Legal experts said that the specter of e-voting glitches is only one in a long list of potential ballot problems, and the issue is not the most significant. Error-prone voter registration lists, poorly trained poll workers and complex new election measures are all more likely to play a role in postelection lawsuits involving close results, they said.
However, the use of modern e-voting technology, which has come amid a federal push to update state election systems and rules, may well end up contributing to these issues.
For example, Kentucky has run its voting on a fairly simple electronic device, the Electronic 1242, which has had little security testing otherthan what is required for federal certification--in other words, not much. However, the state has had few problems with the machines since it adopted them in the mid-1980s, said Roger Baird, president of Harp Enterprises, the company that services the systems.
"It is a great piece of equipment, but one which we will have to replace because of HAVA," Baird said, referring to the Help America Vote Act of 2002. "Most of the stuff out there is now based on PCs and fails a lot more often."
HAVA offers funds to states to help them update their voting systems and election rules. Under the standards set by the law, funded states must use election machines that notify the voter of errors, allow disabled voters to cast ballots without assistance and create a permanent paper record.
The rules, which have to be adopted by 2006, also require states to set up provisional voting for citizens who do not appear on voter rolls, check the identification of first-time voters and create a statewide voter registration database.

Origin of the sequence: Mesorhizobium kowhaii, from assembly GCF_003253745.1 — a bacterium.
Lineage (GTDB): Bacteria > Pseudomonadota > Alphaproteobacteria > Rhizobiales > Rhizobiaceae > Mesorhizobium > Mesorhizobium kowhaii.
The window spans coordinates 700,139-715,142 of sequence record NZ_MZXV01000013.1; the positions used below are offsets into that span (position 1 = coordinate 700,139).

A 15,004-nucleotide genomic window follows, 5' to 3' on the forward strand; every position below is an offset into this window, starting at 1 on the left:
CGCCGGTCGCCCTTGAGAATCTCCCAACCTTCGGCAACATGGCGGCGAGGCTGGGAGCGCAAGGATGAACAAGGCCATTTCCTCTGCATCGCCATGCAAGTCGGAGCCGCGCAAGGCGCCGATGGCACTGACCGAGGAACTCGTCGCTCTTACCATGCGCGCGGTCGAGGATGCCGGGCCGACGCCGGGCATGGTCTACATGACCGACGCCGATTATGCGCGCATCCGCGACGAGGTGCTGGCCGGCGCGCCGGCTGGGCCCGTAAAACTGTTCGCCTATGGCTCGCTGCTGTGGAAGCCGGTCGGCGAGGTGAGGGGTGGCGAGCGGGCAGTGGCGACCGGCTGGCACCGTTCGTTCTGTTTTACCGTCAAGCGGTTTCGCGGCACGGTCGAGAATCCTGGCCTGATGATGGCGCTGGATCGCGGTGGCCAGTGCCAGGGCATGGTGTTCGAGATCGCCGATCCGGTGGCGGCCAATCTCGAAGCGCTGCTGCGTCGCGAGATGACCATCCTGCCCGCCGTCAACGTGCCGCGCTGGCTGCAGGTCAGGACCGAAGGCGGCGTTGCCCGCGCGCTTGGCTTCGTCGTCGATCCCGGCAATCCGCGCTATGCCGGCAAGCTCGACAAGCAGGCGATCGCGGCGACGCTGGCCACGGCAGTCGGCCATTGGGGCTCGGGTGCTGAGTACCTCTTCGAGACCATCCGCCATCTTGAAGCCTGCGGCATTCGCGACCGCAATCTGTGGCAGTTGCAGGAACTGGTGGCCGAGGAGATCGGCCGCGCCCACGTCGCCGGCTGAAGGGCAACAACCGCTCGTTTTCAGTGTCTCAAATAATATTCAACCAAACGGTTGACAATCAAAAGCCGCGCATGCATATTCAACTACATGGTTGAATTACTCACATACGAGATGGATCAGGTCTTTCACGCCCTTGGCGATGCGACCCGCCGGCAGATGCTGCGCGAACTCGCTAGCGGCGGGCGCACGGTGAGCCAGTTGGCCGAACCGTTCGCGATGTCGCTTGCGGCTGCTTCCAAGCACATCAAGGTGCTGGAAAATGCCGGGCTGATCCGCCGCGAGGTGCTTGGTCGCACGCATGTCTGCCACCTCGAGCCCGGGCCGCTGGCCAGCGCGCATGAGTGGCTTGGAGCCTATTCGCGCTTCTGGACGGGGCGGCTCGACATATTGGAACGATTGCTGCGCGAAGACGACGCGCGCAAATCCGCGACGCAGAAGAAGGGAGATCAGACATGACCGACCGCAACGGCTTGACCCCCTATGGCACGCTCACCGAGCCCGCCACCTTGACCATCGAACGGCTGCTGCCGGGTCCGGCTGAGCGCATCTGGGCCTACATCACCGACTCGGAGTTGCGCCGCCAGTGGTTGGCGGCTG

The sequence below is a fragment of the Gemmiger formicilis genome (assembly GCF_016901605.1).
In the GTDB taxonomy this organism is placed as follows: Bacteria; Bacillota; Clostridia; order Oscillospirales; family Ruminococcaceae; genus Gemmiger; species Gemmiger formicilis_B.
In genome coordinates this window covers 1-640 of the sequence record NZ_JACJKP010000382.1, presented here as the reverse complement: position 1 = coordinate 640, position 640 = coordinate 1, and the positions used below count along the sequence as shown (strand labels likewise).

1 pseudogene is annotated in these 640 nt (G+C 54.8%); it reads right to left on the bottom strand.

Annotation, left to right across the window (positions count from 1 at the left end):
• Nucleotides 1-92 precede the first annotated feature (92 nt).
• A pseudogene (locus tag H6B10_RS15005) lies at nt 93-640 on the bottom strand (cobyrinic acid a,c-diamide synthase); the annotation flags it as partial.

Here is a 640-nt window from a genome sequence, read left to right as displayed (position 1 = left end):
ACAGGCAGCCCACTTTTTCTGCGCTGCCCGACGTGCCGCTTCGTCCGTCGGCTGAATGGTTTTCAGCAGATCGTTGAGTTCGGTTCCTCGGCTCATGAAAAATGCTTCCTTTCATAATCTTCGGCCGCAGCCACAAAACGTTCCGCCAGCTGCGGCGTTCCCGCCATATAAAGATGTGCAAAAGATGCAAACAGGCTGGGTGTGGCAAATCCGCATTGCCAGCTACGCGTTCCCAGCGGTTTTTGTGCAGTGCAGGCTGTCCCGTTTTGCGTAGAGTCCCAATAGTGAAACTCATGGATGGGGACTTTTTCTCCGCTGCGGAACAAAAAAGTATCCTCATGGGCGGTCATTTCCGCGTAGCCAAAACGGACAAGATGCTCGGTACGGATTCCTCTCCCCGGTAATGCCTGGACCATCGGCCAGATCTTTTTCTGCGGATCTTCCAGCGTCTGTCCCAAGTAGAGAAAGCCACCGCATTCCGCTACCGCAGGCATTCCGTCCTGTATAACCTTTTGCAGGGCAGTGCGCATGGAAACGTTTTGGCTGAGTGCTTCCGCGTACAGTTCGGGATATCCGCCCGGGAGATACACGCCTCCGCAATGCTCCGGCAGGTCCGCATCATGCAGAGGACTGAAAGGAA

HAVA is overseen by the Election Assistance Commission, which is charged with helping states make changes. The Bush administration delayed the nomination of the leaders of the EAC by nine months, leaving the agency with little time to get ready for the 2004 election and with hardly any funding for the past year.
"We were hobbled by that for the first few months," said Paul DeGregorio, one of four commissioners who administer the EAC.
That delay was passed on down to the states, which have had to quickly adopt the standards to change the election process. Officials now have the task of helping poll workers learn a long list of new procedures.
"We are going to turn this all over to about 1.5 million people whose average age is 72," DeGregorio stressed. "These are patriotic Americans that will be putting in long hours on election day" but don't necessarily have a deep understanding of technology.
In the end, election experts such as DeGregorio, who administered elections in Missouri in the late 1980s and early 1990s, believe that the United States will muddle through Nov. 2, with a lot of mistakes from which to draw lessons.
"We will learn a lot from this election," DeGregorio said. "There will be a lot of news about problems on the wire, and I'm sure that there will be a lot of postmortems."